Swept up in the optimism of America’s mid-century economic boom, Joe Harding was elated in 1952 to learn that Union Carbide was hiring workers for a new plant in Paducah, Ky., just north of his Jackson, Tenn., home. The 3,425-acre facility, owned by the government and managed by the chemical company, transformed uranium into material for use in nuclear weapons. For a 31-year-old married father of two who had slogged through a series of sales jobs, the prospect of laboring in the forefront of the atomic age seemed irresistible. “It sounded,” he said years later, “like a big and fantastic thing.”
After reporting for work on Oct. 15, 1952, Harding spent two decades at the Paducah Gaseous Diffusion Plant—much of the time helping mix uranium powder with other chemicals. But his illusions of glory were quickly dispelled. Within two years he began to suffer agonizing stomach pains and chronic nausea. “They started calling him ‘Joe Erp’ because he vomited so much,” recalls his wife, Clara, 77. In time 85 percent of his stomach had to be removed. He would also suffer a variety of respiratory problems and develop a horrifying condition that left his body covered with calcium growths resembling fingernails. Convinced his ailments were caused by his work with radioactive materials, Harding became known at the plant as a vocal complainer and was shifted from department to department. Finally in 1971, according to Clara, Union Carbide offered him total disability, based on an on-the-job leg injury, and he agreed to leave the company. Harding took the offer and went home—only to learn later that his claim had been denied, which eliminated his eligibility for a disability pension and medical coverage.
On March 1, 1980, down to just 70 lbs. and racked with gastrointestinal cancer, Harding died in Clara’s arms at age 58. “I was trying to hold him in his wheelchair,” she says, “and he went limp.” In all the years since, Clara has insisted that her husband was unfairly denied his disability compensation and that he died as a direct result of his work. Joe had even alerted government officials to the radiation problem, she says, but to no avail. In a 1979 letter to Kentucky Gov. Julian M. Carroll, Harding wrote that plant supervisors had assured employees they would never be exposed to more radiation than is given off by the luminous dial of a wristwatch.
Apparently that was not the case. The U.S. Department of Energy, which owns the nation’s nuclear plants and foots nearly all the costs incurred by its contractors, admitted recently that workers in Paducah and elsewhere may possibly have been exposed to dangerous levels of radiation during the Cold War era, when nuclear weapons production soared. More specifically, the government conceded that it had not been forthcoming about possible exposure to plutonium, a highly toxic material that may have contaminated some of the uranium sent to Paducah. “The department has acknowledged that we’ve made people sick, and that’s a historic turnaround,” explains Dr. David Michaels, DOE’s assistant secretary for the environment, safety and health. “DOE and its predecessor agencies have spent more than 50 years fighting workers. They thought, I believe, that if they acknowledged that people were getting sick dealing with probably the most hazardous chemicals ever used by man, it would get in the way of their mission.”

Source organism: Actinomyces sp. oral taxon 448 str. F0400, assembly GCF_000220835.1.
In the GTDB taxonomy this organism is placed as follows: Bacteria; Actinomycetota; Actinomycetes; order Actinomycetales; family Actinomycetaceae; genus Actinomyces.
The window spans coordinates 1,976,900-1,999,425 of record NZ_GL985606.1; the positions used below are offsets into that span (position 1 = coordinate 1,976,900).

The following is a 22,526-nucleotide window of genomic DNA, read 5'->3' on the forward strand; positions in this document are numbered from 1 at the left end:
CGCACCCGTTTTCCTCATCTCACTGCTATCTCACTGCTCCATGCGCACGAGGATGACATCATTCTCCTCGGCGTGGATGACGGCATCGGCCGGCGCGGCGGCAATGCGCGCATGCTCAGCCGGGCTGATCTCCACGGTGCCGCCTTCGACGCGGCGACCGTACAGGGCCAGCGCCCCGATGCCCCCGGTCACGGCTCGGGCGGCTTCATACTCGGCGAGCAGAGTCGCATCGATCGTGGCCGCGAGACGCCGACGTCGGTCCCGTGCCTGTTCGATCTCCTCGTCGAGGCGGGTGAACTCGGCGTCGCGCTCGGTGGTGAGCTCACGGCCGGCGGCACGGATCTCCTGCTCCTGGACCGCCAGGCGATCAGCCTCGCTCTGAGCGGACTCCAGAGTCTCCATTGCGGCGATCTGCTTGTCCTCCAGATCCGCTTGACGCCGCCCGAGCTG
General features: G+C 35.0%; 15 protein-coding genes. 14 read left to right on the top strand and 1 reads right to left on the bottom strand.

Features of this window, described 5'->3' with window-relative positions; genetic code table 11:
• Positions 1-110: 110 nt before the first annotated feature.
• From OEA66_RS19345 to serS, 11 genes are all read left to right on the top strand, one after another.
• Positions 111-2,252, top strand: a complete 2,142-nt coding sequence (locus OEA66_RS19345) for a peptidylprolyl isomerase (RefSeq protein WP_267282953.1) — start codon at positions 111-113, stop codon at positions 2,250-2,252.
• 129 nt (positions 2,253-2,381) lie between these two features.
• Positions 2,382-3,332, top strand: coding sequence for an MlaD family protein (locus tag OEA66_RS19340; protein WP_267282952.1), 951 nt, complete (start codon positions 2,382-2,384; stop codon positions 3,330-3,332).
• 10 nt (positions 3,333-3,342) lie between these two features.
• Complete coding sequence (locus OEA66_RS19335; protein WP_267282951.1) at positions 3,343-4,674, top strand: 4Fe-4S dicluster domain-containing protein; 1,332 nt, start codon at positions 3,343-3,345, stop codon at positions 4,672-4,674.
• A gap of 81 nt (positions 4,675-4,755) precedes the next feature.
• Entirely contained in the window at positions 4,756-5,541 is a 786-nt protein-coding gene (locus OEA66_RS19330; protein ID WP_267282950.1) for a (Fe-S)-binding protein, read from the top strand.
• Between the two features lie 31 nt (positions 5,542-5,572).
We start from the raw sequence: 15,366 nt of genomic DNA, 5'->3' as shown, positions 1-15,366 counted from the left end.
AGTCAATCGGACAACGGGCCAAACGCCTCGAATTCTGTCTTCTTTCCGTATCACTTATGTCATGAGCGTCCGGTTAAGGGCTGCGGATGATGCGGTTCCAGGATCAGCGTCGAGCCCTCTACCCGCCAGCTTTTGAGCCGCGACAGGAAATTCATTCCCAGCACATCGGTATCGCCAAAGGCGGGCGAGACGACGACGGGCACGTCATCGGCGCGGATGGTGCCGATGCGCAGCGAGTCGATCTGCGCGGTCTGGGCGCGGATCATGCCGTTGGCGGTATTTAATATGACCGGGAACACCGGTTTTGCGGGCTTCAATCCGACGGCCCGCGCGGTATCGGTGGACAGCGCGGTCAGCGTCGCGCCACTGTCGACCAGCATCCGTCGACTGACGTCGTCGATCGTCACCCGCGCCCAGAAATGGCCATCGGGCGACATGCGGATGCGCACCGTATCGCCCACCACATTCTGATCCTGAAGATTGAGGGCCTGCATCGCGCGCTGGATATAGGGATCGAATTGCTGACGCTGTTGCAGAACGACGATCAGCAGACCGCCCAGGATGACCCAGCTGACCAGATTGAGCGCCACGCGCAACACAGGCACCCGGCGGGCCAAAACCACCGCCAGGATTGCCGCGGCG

The acknowledgment also comes on the heels of two local lawsuits. In one, filed last June against Martin Marietta and Lockheed Martin—the contractors who took over the Paducah plant after Union Carbide bowed out in 1984—two current employees and one retired worker claim the contractors defrauded the government by falsely claiming that the plant environment and safety were exemplary. In a separate $10 billion class-action claim filed last year, 10,000 workers and their families—Clara Harding included—allege that they were unknowingly exposed to radioactive materials tracked from the plant into their homes.
The government’s shift on the issue was signaled last September, when Energy Secretary Bill Richardson spoke at Paducah and awarded Clara the DOE’s Gold Medal. “Clara Harding is the human face of the men and women who helped fight the Cold War,” said Richardson. “She symbolizes the government’s pitiful inaction.” The Energy Secretary, considered a possible running mate with Al Gore in this year’s presidential election, has spearheaded proposed legislation calling for $520 million to compensate sick workers and survivors of those deceased. The package would award stricken employees full medical coverage and compensation for wages lost to sickness. Employees forced to retire because of illness and survivors of employees who died from radiation-induced cancers would receive lump-sum payments of $100,000.
“It made me ashamed that my government would treat people the way it treated them,” says Sen. George Voinovich (R-Ohio), a vocal backer of the package, which has strong bipartisan support. According to DOE’s Michaels, Clara Harding might qualify for the $100,000 “and might be eligible for more money, depending on what her husband’s radiation exposure was and what his lost wages were.”